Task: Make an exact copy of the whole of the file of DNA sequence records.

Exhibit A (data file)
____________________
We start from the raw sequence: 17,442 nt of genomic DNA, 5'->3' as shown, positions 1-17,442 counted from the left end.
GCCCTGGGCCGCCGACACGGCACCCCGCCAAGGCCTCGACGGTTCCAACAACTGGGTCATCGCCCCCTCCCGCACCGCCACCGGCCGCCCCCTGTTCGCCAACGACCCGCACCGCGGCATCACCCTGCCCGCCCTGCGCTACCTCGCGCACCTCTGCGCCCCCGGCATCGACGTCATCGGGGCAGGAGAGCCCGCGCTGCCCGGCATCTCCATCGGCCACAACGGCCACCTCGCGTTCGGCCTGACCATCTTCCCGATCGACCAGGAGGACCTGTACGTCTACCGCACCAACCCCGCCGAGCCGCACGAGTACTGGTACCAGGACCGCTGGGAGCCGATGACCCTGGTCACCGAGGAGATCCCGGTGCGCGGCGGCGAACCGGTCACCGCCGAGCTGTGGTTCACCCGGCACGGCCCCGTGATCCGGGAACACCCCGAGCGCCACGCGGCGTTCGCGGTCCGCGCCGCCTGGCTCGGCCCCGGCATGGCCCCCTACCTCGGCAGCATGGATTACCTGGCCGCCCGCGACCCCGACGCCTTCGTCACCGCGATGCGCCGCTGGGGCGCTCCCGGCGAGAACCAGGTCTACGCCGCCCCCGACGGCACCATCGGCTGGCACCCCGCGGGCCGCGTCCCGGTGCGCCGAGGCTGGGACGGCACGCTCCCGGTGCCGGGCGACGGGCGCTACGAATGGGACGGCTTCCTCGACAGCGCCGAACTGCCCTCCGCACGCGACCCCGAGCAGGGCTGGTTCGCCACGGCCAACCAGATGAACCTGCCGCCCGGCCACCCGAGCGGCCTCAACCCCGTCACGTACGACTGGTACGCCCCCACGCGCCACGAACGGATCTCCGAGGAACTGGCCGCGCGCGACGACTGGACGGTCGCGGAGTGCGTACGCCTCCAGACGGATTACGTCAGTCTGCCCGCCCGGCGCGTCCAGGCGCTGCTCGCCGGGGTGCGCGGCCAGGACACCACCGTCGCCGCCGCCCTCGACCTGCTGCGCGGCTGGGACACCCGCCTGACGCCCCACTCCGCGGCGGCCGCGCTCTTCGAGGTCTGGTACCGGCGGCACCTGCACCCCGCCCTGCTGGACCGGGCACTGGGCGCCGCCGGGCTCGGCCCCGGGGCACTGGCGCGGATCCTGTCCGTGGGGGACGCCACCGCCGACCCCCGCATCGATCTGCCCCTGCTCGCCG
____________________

We start from the raw sequence: 17,442 nt of genomic DNA, 5'->3' as shown, positions 1-17,442 counted from the left end.
GCCCTGGGCCGCCGACACGGCACCCCGCCAAGGCCTCGACGGTTCCAACAACTGGGTCATCGCCCCCTCCCGCACCGCCACCGGCCGCCCCCTGTTCGCCAACGACCCGCACCGCGGCATCACCCTGCCCGCCCTGCGCTACCTCGCGCACCTCTGCGCCCCCGGCATCGACGTCATCGGGGCAGGAGAGCCCGCGCTGCCCGGCATCTCCATCGGCCACAACGGCCACCTCGCGTTCGGCCTGACCATCTTCCCGATCGACCAGGAGGACCTGTACGTCTACCGCACCAACCCCGCCGAGCCGCACGAGTACTGGTACCAGGACCGCTGGGAGCCGATGACCCTGGTCACCGAGGAGATCCCGGTGCGCGGCGGCGAACCGGTCACCGCCGAGCTGTGGTTCACCCGGCACGGCCCCGTGATCCGGGAACACCCCGAGCGCCACGCGGCGTTCGCGGTCCGCGCCGCCTGGCTCGGCCCCGGCATGGCCCCCTACCTCGGCAGCATGGATTACCTGGCCGCCCGCGACCCCGACGCCTTCGTCACCGCGATGCGCCGCTGGGGCGCTCCCGGCGAGAACCAGGTCTACGCCGCCCCCGACGGCACCATCGGCTGGCACCCCGCGGGCCGCGTCCCGGTGCGCCGAGGCTGGGACGGCACGCTCCCGGTGCCGGGCGACGGGCGCTACGAATGGGACGGCTTCCTCGACAGCGCCGAACTGCCCTCCGCACGCGACCCCGAGCAGGGCTGGTTCGCCACGGCCAACCAGATGAACCTGCCGCCCGGCCACCCGAGCGGCCTCAACCCCGTCACGTACGACTGGTACGCCCCCACGCGCCACGAACGGATCTCCGAGGAACTGGCCGCGCGCGACGACTGGACGGTCGCGGAGTGCGTACGCCTCCAGACGGATTACGTCAGTCTGCCCGCCCGGCGCGTCCAGGCGCTGCTCGCCGGGGTGCGCGGCCAGGACACCACCGTCGCCGCCGCCCTCGACCTGCTGCGCGGCTGGGACACCCGCCTGACGCCCCACTCCGCGGCGGCCGCGCTCTTCGAGGTCTGGTACCGGCGGCACCTGCACCCCGCCCTGCTGGACCGGGCACTGGGCGCCGCCGGGCTCGGCCCCGGGGCACTGGCGCGGATCCTGTCCGTGGGGGACGCCACCGCCGACCCCCGCATCGATCTGCCCCTGCTCGCCG